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    3. The privatised sectors in Europe have not produced more effective management of companies. Where capital investment was needed, this has been done with massively increased prices -- which could have been done with nationalised industries. Where safety is concerned, such as British Rail, the private sector failed abysmally, and the state has to manage the safety issues at taxpayers' expense. Where services are difficult to make a quick buck from, such as remoter regions that require internet, trains, buses etc, the State has to pay subsidies to the private sector. Where privatisations have involved prison services and immigation control in the UK, the standards have collapsed and people are being abused and even dying because of the lack of professionalism of the private sector-- making a quick buck matters more than doing your job properly.

      There is hardly a sector across Europe where privatisation has delivered positive efffects for the average citizen; all it has done, is transfer public goods to the private sector, reduced taxes for the rich, and increased prices for the poor.

      Bottom line? privatisation is a scam, whose nett effect is a transfer of resources from poor to rich.

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    4. I could give you quite a few examples only from Austria where privatizations paved the way towards tremendous success (and also benefits for society). One can't generalize here. As always, it is not only the principle which matters but, above all, how it is implemented. What was left of the Chilean public sector after the Chicago Boys had taken over the country's economic management (which was quite a bit!) functioned extremely well. That is, so far, the only example where I could argue that public ownership is a wonderful thing. But the reason why Chilean public sector companies were so successful was that they were run by managements as though they were private companies: no political interference, strictly meritocracies.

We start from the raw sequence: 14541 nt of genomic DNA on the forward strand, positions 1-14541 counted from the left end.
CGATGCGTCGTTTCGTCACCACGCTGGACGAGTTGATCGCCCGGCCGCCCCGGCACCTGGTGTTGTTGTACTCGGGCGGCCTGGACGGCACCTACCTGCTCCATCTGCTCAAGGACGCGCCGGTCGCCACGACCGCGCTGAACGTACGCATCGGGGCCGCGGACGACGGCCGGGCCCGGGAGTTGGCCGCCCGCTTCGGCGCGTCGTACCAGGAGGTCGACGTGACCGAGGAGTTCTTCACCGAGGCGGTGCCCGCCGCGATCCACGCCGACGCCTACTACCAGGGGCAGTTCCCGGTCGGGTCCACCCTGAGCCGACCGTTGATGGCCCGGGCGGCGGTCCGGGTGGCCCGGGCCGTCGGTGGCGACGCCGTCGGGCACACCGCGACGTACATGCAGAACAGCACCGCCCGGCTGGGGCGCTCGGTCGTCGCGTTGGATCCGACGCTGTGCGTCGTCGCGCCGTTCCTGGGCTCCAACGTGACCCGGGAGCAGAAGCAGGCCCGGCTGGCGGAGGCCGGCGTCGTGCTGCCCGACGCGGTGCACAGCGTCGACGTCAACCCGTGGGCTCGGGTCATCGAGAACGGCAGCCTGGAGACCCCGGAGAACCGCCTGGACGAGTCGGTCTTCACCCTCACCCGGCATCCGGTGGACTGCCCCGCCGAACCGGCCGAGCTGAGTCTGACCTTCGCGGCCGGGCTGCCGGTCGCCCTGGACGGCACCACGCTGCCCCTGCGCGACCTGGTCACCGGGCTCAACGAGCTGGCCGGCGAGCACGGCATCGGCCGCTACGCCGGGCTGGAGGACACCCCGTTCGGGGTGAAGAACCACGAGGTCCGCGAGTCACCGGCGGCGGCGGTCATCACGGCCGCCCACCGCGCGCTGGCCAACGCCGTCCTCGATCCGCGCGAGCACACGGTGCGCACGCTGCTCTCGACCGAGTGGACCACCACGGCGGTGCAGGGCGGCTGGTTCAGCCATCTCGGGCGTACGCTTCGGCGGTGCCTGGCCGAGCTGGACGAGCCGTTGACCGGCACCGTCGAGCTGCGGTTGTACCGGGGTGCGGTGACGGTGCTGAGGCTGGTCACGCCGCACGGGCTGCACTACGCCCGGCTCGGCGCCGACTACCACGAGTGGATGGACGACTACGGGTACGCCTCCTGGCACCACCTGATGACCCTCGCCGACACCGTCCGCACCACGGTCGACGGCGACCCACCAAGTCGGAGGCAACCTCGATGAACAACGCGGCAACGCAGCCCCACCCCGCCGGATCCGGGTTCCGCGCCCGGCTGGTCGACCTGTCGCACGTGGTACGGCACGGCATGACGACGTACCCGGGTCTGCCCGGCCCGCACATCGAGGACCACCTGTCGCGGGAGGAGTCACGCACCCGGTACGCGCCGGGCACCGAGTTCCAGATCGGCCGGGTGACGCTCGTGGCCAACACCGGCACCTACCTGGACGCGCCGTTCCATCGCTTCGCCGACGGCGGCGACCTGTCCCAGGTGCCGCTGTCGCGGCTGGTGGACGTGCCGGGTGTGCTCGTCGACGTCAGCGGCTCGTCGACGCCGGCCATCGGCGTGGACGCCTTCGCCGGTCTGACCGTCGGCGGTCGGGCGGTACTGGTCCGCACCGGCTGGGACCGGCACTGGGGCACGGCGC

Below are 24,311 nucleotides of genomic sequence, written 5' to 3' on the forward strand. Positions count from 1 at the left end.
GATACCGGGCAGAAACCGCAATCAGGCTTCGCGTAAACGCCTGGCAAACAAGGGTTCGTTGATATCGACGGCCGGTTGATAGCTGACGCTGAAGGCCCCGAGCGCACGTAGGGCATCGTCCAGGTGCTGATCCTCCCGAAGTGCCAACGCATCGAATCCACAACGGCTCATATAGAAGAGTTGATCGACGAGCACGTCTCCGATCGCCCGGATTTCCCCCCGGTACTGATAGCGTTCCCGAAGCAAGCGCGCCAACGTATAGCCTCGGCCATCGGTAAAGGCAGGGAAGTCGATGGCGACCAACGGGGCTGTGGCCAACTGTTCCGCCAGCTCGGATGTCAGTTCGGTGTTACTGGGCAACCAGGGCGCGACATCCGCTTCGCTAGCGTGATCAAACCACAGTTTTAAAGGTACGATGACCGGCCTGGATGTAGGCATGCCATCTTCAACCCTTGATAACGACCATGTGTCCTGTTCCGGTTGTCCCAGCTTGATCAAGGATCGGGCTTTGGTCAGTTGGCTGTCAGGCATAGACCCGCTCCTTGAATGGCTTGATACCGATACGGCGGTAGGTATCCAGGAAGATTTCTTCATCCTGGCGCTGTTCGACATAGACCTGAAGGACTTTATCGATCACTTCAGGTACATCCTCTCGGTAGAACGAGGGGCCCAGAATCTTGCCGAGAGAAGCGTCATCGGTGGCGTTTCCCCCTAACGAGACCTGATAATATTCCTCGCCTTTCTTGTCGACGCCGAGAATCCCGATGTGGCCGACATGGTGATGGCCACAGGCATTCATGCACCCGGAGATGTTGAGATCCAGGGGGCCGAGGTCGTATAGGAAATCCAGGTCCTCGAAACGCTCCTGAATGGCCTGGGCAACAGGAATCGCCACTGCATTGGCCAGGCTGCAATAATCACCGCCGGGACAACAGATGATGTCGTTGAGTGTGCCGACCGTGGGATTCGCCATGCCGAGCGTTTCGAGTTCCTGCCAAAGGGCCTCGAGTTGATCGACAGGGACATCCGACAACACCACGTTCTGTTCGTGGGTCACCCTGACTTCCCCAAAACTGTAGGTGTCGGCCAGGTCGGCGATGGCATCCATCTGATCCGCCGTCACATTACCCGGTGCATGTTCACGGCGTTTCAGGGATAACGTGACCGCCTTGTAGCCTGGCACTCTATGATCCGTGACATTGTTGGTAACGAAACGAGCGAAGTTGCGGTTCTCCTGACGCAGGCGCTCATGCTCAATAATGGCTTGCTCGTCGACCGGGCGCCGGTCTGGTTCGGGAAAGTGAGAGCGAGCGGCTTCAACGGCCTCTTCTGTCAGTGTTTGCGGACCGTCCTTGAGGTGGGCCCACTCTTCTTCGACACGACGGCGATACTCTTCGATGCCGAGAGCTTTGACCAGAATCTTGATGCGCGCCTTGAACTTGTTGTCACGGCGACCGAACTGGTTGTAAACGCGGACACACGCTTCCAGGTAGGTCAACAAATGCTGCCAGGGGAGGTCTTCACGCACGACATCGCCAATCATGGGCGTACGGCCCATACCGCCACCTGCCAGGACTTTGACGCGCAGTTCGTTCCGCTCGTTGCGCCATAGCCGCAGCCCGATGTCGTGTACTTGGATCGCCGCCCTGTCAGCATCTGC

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    5. Xenos, forget Europe for a moment. Let's focus on Greece. As a Greek who is approaching middle age I am telling you: anything public-sector related in Greece is nothing short of catastrophic.

      As an example I shall mention the erstwhile state-owned telecommunications company OTE. Did you know that prior to the Olympics of 2004 Greece had only dial-up internet? They hastily implemented adsl connections just so that we wouldn't be ridiculed across the globe. OTE wasn't only terribly expensive, it was also a playground of corruption and clientelism (particularly when it came to it's suppliers). The privatization and liberalization of telecommunications wasn't a stellar success (is anything in Greece?) but things are definitely better now than they were back then.

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  2. 1. Can somebody explain me shortly where the huge amount of debts has come from, and why this obviously only is happening in the Mediterranean countries? (Cause and effect relationship)
    2. That, if the cause is known, are they working at avoiding this error from now on by taking away the error....., or goes everything on and on and will there be new debts again and again because the cause stays?
    3. If taking away the errors means that the elite (parasites) has to be defused then it is simple and clear that never ever something will change in Greece. May I name them the Greek mafia? They work in two systems: they who are infiltrated in that what the good name the right white system including tax payers and all what is decent, and they who govern the black system with black money, and without paying taxes.
    Well, that is not only supported by the elite, but by ALL Greeks, and all Greeks know that but deny it.

    How can this be changed?
    In my opinion: only by the Task Force for Greece, during some centuries, as long, till that self killing subversive black burglary system has disappeared completely (rooted out).

    We, human beings, have to learn that it is not about the own wallet, to be able to survive, but about humanity as a whole, living on a planet as a whole. There are dangerous things happening on this planet, but we are all so focused on economy that we forget what economy (business) created and creates: climate change.